Drilling back in time in the name of climate science

Can looking at samples of five million year-old rock sediment tell us the consequences of warming the earth by pumping more CO2 into the air?

Andrill's base on the ice
ANDRILL's base on the ice

According to scientists who have been studying the impact of changes in the earth’s axial tilt during the early Pliocene period (3 – 5 million years ago) when temperatures were warmer than they are today, it certainly can.

Samples taken by the Antarctic Geological Drilling programme (ANDRILL) – an international project involving scientists from New Zealand, Italy, Germany and the United States, have been used in conjunction with ice sheet models to map fluctuations in Antarctic ice volumes over millions of years.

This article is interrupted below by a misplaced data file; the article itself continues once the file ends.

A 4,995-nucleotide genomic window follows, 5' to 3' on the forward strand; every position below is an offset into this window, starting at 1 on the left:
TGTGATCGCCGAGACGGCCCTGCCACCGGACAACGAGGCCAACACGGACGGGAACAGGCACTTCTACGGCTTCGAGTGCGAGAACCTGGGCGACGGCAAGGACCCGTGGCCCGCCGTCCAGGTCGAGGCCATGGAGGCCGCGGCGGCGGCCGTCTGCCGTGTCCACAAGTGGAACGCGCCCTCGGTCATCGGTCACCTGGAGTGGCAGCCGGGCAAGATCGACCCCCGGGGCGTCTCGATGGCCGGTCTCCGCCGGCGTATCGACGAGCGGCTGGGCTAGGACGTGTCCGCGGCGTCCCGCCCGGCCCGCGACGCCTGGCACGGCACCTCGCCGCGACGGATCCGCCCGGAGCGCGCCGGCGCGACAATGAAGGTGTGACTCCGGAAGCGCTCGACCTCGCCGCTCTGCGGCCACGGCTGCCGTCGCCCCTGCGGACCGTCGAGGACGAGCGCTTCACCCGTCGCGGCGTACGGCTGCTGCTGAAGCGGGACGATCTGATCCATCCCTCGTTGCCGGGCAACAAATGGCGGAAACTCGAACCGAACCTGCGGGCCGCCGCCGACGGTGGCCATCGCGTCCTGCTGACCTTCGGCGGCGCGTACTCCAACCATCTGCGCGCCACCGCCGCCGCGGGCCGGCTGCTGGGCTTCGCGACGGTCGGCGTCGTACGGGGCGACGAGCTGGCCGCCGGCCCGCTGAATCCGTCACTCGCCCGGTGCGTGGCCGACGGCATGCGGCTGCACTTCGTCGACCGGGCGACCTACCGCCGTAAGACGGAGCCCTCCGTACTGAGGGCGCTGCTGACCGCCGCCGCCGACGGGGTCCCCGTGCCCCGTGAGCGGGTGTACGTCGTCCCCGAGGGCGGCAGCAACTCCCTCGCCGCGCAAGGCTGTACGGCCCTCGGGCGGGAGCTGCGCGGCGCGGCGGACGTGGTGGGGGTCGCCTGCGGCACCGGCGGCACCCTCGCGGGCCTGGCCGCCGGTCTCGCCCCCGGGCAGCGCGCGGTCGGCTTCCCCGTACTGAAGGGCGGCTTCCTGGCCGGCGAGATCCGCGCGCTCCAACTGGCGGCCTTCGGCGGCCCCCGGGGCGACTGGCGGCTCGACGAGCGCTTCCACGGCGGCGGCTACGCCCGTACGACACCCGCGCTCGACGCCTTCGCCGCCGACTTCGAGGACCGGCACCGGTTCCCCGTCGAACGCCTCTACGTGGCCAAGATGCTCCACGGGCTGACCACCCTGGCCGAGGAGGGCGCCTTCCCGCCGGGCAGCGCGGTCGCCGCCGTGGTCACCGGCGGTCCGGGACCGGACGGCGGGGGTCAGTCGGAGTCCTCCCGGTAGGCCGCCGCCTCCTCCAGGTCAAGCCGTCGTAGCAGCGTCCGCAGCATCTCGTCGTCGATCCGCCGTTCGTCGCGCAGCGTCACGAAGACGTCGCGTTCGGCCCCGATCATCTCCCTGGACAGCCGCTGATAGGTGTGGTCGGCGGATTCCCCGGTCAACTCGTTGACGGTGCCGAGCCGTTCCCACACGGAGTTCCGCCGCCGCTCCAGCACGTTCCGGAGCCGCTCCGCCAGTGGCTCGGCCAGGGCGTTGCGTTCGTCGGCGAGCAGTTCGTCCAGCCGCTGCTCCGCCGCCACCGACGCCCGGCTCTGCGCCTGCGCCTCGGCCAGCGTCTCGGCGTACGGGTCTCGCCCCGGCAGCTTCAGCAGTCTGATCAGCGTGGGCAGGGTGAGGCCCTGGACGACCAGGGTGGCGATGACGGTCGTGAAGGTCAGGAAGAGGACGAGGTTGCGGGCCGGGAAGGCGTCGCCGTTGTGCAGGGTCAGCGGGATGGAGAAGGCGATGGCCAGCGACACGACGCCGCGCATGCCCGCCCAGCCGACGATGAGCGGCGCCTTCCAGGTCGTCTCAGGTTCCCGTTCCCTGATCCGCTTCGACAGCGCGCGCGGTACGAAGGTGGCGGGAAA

The findings, published today in the journal Nature, aid scientists in predicting the impact of future global warming and suggest that even a slight rise in atmospheric carbon dioxide concentrations affects the stability of the West Antarctic Ice Sheet (WAIS) where the ANDRILL core samples have been taken from.

Click on the player below to listen to an SMC briefing with Professor Tim Naish of Victoria University and Dr Richard Levy of GNS Science, discuss their Nature paper and ANDRILL’s findings.


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News wrap:

Chicago Tribune: ANDRILL drilling yeilds global warming insights

New York Times: West ANtarctic melt a slow affair

The Australian: Rising C02 to trigger ice sheet collapse

AP: Big melt seen in Arctic past and maybe future